There was confusion elsewhere too, as has been noted for instance with regard to Canada, another post where good diplomacy was essential, given the influence of the diaspora and what seemed unremitting hostility from the Canadian government. In India there were constant changes to our representative in Chennai, and the Tamil diplomat who had been well thought of was suddenly dismissed. He had got me over in 2012 to talk to academics and journalists, and I gathered then that I was the first such visitor he had had, because the Foreign Ministry treated Tamilnadu with contempt and was then surprised when it expressed vehement criticism which Delhi then had perforce to take up.
But the Foreign Ministry was not the only place where Sajin’s destructive influence reigned. He had also been appointed as Secretary to the Committee to negotiate with the Tamil National Alliance, but he saw himself as a full member of the team, and was treated as such by GL. It should be noted though that GL had no strong principles about this, and he astonished me soon after I joined the team by bringing a young student who was the son of a former student of his (and who happened to be related to me) who he said was interested in politics, and asking if he could sit in on the discussions. The TNA did not object, but I could well understand why they found it difficult to take the negotiations seriously. Read the rest of this entry »
Undoubtedly the most bizarre of the characters who influenced the President in the period after the election of 2010 was Sajin Vas Gunawardena. He was not a relation, and he did not have the professional or academic credentials of the other characters discussed here. Indeed he had hardly any qualifications but, ever since Mahinda Rajapaksa became President, he occupied positions of trust and responsibility.
It was claimed that the reason for the confidence the President reposed in him was because, while a clerk in the Middle East, he had helped the President with the technology during a presentation that might otherwise have been a disaster. But it is also likely that, after they thus became acquainted, he was able to serve the President in a variety of ways that commanded his affection and his confidence.
The first escapade in which he was involved under a Rajapaksa Presidency was the setting up of a budget airline. Called Mihin Lanka, in honour of Mahinda, it rapidly lost a lot of money, though Sajin himself became very wealthy during his tenure in office. Before long Mihin Lanka was handed over to Sri Lankan Airlines to be managed, and the losses of both together – the Board of the latter chaired by the President’s brother-in-law Nishantha Wickremesinghe – continued a drain on public funds for many years.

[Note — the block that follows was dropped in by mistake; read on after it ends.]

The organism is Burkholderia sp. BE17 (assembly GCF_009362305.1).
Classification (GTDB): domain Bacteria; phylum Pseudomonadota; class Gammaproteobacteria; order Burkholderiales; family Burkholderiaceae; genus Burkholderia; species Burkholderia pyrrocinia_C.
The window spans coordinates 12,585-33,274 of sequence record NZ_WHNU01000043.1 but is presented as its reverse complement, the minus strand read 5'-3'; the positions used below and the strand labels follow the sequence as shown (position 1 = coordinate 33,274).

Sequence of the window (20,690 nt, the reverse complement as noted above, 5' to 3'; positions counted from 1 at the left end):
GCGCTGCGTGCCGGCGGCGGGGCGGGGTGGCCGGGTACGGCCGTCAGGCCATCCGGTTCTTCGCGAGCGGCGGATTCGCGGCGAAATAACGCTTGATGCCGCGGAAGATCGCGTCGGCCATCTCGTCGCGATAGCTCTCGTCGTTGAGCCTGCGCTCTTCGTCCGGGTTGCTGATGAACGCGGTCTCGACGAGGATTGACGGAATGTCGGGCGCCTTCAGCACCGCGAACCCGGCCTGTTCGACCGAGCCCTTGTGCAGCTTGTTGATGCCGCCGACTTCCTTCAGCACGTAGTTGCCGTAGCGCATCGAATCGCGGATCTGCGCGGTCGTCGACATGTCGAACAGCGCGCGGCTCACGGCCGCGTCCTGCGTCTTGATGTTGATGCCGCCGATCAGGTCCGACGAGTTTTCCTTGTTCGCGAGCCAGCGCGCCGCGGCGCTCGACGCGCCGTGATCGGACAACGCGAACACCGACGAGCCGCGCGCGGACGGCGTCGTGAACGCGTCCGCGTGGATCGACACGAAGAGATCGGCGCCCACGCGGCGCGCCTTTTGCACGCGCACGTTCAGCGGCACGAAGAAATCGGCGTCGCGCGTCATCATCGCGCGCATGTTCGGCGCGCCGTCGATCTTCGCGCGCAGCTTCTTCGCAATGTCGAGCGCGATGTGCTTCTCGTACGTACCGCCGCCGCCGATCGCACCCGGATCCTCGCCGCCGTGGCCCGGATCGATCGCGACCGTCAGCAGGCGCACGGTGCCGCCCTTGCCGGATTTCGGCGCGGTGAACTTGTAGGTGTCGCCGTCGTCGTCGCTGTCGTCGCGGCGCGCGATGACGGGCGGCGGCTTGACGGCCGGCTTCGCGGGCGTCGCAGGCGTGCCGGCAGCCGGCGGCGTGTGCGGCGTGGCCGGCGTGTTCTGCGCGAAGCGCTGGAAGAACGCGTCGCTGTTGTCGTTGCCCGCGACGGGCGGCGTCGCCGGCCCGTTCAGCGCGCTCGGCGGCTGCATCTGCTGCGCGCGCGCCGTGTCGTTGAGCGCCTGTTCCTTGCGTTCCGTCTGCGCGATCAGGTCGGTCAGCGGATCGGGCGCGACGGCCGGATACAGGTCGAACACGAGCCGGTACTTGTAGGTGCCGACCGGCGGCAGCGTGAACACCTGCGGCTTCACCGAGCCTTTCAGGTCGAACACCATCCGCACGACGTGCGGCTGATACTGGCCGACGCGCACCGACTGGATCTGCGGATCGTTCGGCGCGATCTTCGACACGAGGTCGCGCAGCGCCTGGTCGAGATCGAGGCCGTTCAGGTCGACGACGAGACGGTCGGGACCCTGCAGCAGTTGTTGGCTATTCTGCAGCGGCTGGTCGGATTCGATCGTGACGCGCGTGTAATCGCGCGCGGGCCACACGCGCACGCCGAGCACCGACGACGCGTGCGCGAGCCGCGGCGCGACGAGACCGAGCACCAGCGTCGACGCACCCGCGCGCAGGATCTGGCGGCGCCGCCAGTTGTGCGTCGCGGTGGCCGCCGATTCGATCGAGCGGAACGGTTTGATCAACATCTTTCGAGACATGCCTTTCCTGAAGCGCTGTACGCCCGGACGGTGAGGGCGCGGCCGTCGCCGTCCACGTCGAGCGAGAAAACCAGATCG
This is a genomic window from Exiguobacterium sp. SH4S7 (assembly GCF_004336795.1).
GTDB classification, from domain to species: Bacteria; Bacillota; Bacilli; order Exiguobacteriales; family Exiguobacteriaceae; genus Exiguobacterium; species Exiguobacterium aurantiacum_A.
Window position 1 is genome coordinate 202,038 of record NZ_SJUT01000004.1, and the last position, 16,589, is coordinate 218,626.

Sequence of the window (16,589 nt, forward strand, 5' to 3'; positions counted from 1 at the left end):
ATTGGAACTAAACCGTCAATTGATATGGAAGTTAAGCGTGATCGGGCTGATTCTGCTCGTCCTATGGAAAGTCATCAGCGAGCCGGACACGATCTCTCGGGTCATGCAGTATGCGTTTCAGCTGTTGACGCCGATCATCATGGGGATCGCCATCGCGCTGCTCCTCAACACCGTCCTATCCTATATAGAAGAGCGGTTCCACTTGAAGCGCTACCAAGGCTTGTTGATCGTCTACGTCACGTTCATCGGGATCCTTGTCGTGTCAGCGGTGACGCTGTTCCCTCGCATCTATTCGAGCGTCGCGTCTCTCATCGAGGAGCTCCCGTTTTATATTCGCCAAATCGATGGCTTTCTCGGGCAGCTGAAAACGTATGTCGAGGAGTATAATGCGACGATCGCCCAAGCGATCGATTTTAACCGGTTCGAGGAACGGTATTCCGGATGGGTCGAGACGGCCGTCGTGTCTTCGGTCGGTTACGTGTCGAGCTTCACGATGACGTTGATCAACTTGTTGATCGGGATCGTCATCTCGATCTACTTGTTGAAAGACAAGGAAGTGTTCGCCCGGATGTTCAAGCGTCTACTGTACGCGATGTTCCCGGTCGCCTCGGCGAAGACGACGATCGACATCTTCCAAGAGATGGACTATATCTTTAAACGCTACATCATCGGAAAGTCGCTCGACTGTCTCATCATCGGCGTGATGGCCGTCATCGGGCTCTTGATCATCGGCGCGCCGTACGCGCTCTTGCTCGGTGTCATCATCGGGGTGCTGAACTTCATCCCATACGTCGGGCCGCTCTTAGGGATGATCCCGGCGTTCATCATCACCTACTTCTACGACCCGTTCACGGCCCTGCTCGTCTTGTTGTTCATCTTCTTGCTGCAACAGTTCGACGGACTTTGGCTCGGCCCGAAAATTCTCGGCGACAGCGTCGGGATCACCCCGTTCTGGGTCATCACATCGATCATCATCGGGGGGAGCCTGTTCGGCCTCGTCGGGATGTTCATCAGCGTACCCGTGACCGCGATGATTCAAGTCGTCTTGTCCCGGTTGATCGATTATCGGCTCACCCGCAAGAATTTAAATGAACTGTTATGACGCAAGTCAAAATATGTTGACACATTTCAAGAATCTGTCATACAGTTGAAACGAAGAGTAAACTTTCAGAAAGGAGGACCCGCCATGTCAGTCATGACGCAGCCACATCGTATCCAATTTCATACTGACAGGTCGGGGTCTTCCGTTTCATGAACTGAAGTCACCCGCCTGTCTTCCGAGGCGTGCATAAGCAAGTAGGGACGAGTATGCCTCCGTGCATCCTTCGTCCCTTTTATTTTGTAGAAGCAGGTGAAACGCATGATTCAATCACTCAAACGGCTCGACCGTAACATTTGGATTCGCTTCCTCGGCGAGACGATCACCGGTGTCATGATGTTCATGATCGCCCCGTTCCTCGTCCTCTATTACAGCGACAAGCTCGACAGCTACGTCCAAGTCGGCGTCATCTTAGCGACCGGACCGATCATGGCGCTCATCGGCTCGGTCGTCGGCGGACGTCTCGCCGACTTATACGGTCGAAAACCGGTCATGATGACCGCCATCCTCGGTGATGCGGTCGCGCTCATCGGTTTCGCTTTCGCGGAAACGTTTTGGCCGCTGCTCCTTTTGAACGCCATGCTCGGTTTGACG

I first came across Sajin when I was appointed to head the Peace Secretariat, and was told that he was the point of liaison between the Secretariat and the President’s Office. In fact he had no interest in or understanding of our work, and I liaised mainly through the President’s Secretary Lalith Weeratunge, though in those days I generally had immediate access to the President if this was needed.
I met Sajin early on in my tenure of office, and then hardly ever again, though he came I believe to the opening of the new office which had been built for us in the premises of the Bandaranaike Memorial International Conference Hall. When we were deciding on the allocation of rooms in that office, my Director of Administration suggested we keep a room there for the use of Sajin. This seemed to me unnecessary, particularly as the room he suggested was the second best in the building. I thought it should go to my Deputy, a retired Tamil ambassador named Poolokasingham, whose stature I thought needed to be established. I told the Director that, since Sajin had not come to the office for a long time, all we needed to do if in fact he wanted a room was to set aside one of the smaller rooms at the end of the main corridor. I heard nothing more after that about that particular suggestion, and I think the Director was secretly relieved, though he had thought it was his duty to keep Sajin happy and thus prevent any recriminations against the Secretariat in general, and me in particular. Whether this contributed to his later animosity against me I do not know, but the experience of our High Commissioner in London, Chris Nonis, indicated that Sajin wanted his importance to be recognized, and resented anyone else who had a direct link to the President.
But way back in 2007, Sajin was more interested in his own political career, and during the next couple of years he was elected to the Southern Province Provincial Council. Then, in 2010, he got nomination for the Galle district for the Parliamentary election, and did reasonably well. In Parliament he was one of the young MPs in the group around Namal Rajapaksa but initially he had no executive responsibilities.
All that changed with the realization that the Ministry of External Affairs was in a mess, and he was appointed to be its Monitoring Member of Parliament. That was the only serious Monitoring MP position, and one heard hardly anything of the few others who had been appointed, until that is Duminda Silva, attached to the Ministry of Defence, was involved in the death of Bharatha Premachandra, another SLFP politician from the Colombo district.